Buffett’s Plan for More Deals With 3G Sparks Kellogg TalkBrooke Sutherland
What comes after ketchup and doughnuts?
Warren Buffett’s Berkshire Hathaway Inc. teamed up with 3G Capital two years ago to acquire ketchup maker H.J. Heinz Co. and then helped finance 3G-owned Burger King Worldwide Inc.’s purchase of Canadian coffee-and-doughnut chain Tim Hortons Inc. Ever since those deals, speculation has simmered about what they’ll do next -- be it Kellogg Co., Kraft Foods Group Inc. or Mondelez International Inc.
Buffett stoked the conversation with his annual letter to Berkshire shareholders Saturday, saying he expects to “partner with 3G in more activities.” That may put the billionaire on track for another deal targeting one of America’s consumer giants, such as $23 billion cereal maker Kellogg, said Edward Jones & Co.’s Brian Yarbrough.
“Everyone knows that these guys are probably lining up,” Yarbrough, a St. Louis-based analyst, said in a phone interview. “You’ve got to think in the next 12 to 18 months, there’s probably some kind of deal.”
Buffett looks for targets that have strong brands, simple businesses and consistent earnings power. 3G, co-founded by Brazilian billionaire Jorge Paulo Lemann, is known for its ability to improve operations and cut costs.
Campbell Soup Co.’s vegetable procurement and processing business would fit well with Heinz, and Kraft, the $38 billion packaged-food company, offers strong cash flow, according to analysts and investors. Mondelez, a $61 billion snack maker, may also be appealing because of its strong international presence and below-average margins that 3G could help improve, Yarbrough said.
“There’s a certain template there,” Bill Smead, chief executive officer of Berkshire shareholder Smead Capital Management, said in a phone interview. “They need something of merit that’s out of favor for one reason or another.”
Buffett’s recent major deals include an agreement in October to take over Van Tuyl Group, the largest privately owned U.S. auto dealer. The next month, Berkshire announced a plan to buy Procter & Gamble Co.’s Duracell battery business.
His biggest acquisition of the last few years was the buyout of Heinz with 3G for more than $23 billion. There will probably be more like that, or ones similar to last year’s Burger King transaction, Buffett said in his annual letter to shareholders.
“Whatever the structure, we feel good when working with Jorge Paulo,” he said.
Berkshire had $63 billion in cash at the end of December. Whatever the company and 3G tackle next will be big, said Smead, whose firm manages about $1.3 billion. With private-equity dry powder at a high, the opportunities among small to medium-sized U.S. companies have been picked over, he said.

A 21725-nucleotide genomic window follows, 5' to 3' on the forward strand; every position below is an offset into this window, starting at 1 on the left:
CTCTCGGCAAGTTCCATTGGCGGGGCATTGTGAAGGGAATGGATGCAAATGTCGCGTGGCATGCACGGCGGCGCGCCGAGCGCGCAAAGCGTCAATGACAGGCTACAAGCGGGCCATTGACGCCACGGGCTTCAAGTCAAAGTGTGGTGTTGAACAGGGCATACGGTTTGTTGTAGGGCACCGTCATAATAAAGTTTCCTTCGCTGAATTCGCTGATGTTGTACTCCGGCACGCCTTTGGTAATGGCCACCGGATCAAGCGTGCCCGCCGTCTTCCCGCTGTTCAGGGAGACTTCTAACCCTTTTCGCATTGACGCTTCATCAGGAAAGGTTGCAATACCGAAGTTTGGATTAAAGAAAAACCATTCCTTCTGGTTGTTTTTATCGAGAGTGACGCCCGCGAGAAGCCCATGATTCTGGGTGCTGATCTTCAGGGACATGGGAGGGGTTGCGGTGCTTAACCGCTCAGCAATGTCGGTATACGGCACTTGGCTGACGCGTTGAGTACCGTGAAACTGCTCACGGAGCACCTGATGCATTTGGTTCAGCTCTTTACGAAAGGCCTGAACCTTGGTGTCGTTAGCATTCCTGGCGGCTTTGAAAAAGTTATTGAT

“It puts you into that $20 billion to $40 billion or greater type category,” Smead said. Food and beverage deals are the most likely since that’s 3G’s area of expertise. The investment firm also backs Anheuser-Busch InBev NV.
Yarbrough of Edward Jones puts Mondelez, Kellogg, General Mills Inc. and potentially McCormick & Co., the $10 billion salt-and-pepper maker, on his list of the most logical targets.
Mondelez split with Kraft in 2012 and offers Buffett and 3G a stronger international foothold than the Velveeta-cheese purveyor. Buffett used to be a large holder of the predecessor company and criticized its 2010 takeover of Cadbury Plc as “dumb.”
General Mills, the $32 billion seller of Cheerios and Lucky Charms, has a joint venture with Nestle SA that may complicate a Buffett buyout. McCormick could lose a major contract with Taco Bell operator Yum! Brands Inc. if it’s controlled by the owners of Burger King, Yarbrough said. So those may be less likely.
Yum! Brands itself has been cited as a potential target for Buffett and for 3G. It has a market value of $35 billion.
One out-of-the-box and smaller idea is Mattel Inc., the $9 billion maker of Barbie dolls and Fisher-Price toys. The company makes sense as a potential target because it’s a great brand that has “had an awful lot go wrong,” said Smead of Smead Capital. Mattel replaced its CEO in January after a sales slump extended to five quarters.
Buffett also highlighted Mars Inc. and Leucadia National Corp. as possible partners for deals in his letter. Berkshire may provide financing or act as an equity partner in friendly transactions, he said. That may spell an interest in chocolate or financial takeovers.
Tootsie Roll Industries Inc., the $2 billion maker of Junior Mints, became the subject of takeover speculation after the death of long-time CEO Melvin Gordon. It may entice Buffett.
While most of these targets are logical, Buffett likely won’t pull the trigger on his “elephant gun” until he feels they’re fairly priced, said Richard Cook, co-founder of Cook & Bynum Capital Management, which invests in Berkshire. Consumer staples companies on the Standard & Poor’s 500 have outperformed the broader index over the last 12 months.
“Things are expensive right now and Berkshire’s cash levels are rising because they’re having a hard time finding things to do,” Cook said in a phone interview. But “clearly he wants to do other deals with 3G” and “there is a huge range of things that would fit within that.”